Scientific coathangers

16 April 2013 by Alex Brown, posted in speaking science

Coathangers should have hooks at the top, just like blog posts.

As well as being the French word for "coathanger", porte-manteau is used in English to mean a word built using bits of other words (though we spell it portmanteau). A classic example is "brunch" - not quite breakfast, not quite lunch.

As it happens, Manteau is also the French word for "mantle" in geology. The mantle is Earth's layers, between the core and the crust. So you can see how the word for "coat" and "layer" are the same. However, not all layers are called manteau - the general term is couche (which means a baby's "nappy" - go figure).

While we're on the topic, the word Manteau features two very tricky points of French pronunciation, too: an sounds like the start of the word "aunt" in a posh British accent, and eau, which is helpfully pronounced just like the letter o (in French). On top of that, its plural is formed by adding a silent x: manteaux. You're welcome.

For a long time, I used to think the word portmanteau meant a word with a different word's meaning hooked onto it. But that's just a misnomer (if the extra meaning is wrong) , or a synonym (if it's right).

My favourite portmanteau of all is Schniposa, a German term meaning Schnitzel mit Pommes und Salat ("schnitzel with chips and salad"). I like it, partly because it's fun to say out loud, and because I quite like that there is a single word for a three-part dish. It's even in the dictionary (thanks to @geschictenpost for pointing that out). I find there's something quite elegant about it. In fact, German uses portmanteaux (or is it portmanteaus?) like this quite often. Another example I like is the word for "apprentice", which is Azubi. Short for Auszubildende, it literally means "the person who is to be trained".

 

SchniPoSa: definitely not for brunch. Credit: Danijela Grgic. Licence: CC-BY-SA - For more on Schnitzel, check out the "Schnitzel Fans" blog.

 

Scientific language often uses quite long and complicated expressions, too. So it's no surprise to find portmanteaux cropping here, too. For instance, the Fermi National Accelerator Laboratory in the USA is usually just called "FermiLab". Also in physics, the antimatter partner of the electron is called the "positron", as in "positive electron", because it has positive electric charge. Not to be confused with the proton, however!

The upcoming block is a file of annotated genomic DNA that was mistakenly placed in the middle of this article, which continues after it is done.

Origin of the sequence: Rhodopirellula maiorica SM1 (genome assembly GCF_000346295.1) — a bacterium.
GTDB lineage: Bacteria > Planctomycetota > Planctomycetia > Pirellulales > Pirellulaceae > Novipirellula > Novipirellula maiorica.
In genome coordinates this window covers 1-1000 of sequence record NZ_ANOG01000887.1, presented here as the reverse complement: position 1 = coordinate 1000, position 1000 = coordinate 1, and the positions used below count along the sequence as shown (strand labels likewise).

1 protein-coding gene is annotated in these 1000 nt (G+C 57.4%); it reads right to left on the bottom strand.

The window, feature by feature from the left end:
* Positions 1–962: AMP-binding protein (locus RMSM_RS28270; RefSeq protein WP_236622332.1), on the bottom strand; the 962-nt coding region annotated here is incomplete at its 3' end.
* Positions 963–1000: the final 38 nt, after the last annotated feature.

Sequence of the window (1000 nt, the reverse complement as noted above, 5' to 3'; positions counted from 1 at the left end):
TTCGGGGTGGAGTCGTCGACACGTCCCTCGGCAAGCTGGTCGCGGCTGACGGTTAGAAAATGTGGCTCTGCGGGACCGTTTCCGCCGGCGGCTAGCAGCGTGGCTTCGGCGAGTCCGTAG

Even this very website is called Scilogs, which is short for "science blogs". Going one step further, "blog" is a shortening of "weblog", which is itself a compound noun , made from "web" and "log", as in "to log an entry" like captains on ships, or as in a diary.

[Aside: a "compound noun" is not the same thing as a portmanteau, though you could argue that porte-manteau in French is a compound noun.]

Henrietta Lacks: not a coathanger. Copyright unknown, use here believed to be fair. Click for source.

Another famous scientific portmanteau, this time from biology, is "HeLa". This one is short for Henrietta Lacks, a woman who died of cervical cancer in 1951. Some of her cells were taken by doctors to further research into tumours. The descendants of those cells are still in use today and are known as "HeLa" cells. The case of Henrietta Lacks is one of the most important examples of bioethical controversies in the history of science, and it is still unfolding.

I have only given a few examples of portmanteaux here, but there must be plenty more, especially in the world of science and technology. What are your favourites?

 

Over to you:

  • What are your favourite scientific portmanteaus? The Wikipedia list of portmanteaux is a bit short for the "science" category, although (perhaps unsurprisingly) the "technology" list is quite long.
  • Can you create a clever portmanteau to describe science portmanteaux, jargon, etc? Something like scicabulary, vocabulaboratory, portmantology... only better?
  • Are there any fun portmanteaux in other languages?

 

Credit where it's due:

By the way, I owe the inspiration for this post to the lovely Marianne, who posted this link (which features sporks, so what's not to like?!) to my Facebook page this morning. Thanks Maz!


6 Responses to “Scientific coathangers”

  1. Laura Reply | Permalink

    Two that spring to mind: rotovap/rotavap (rotary evaporator) and redox (reduction-oxidation) reactions

    • Alex Brown Reply | Permalink

      Thanks for those Laura - for those of you who don't know, a rotary evaporator is a piece of laboratory equipment for spinning bottles of liquids around very fast, so that they become gasses. "Redox" reactions involve chemicals gaining or losing electrons, the classic example being the process of iron becoming rusty.

  2. Peter Harrison Reply | Permalink

    Japanese is also great for portmanteaux, and often in the style of the Schniposa example. A computer in Japanese is a コンピューター (konpyuta) as it's a borrowed word. So we could guess that "personal computer" would be パーソナルコンピューター (pasonarukonpyuta). But almost nobody ever says that. Instead the Japanese often say パソコン (pasokon). That would be like us calling it a "perscom". Another example is a digital camera, which is often called a デジカメ (dejikame), like us calling it a digicam.

    Some have even been invented online, for things like Twitter! I tried to explain a few to people here: http://endlessforms.net/2012/05/06/tweeting-in-japanese-part-1/

    I'm sure there are science examples I come across but my tired brain isn't coming up with any right now. I'll keep my eyes open when I hit the lab!

    • Alex Brown Reply | Permalink

      Those are some neat examples, Peter - and I enjoyed your blog about using Twitter to practice foreign languages!

Leave a Reply


one + 1 =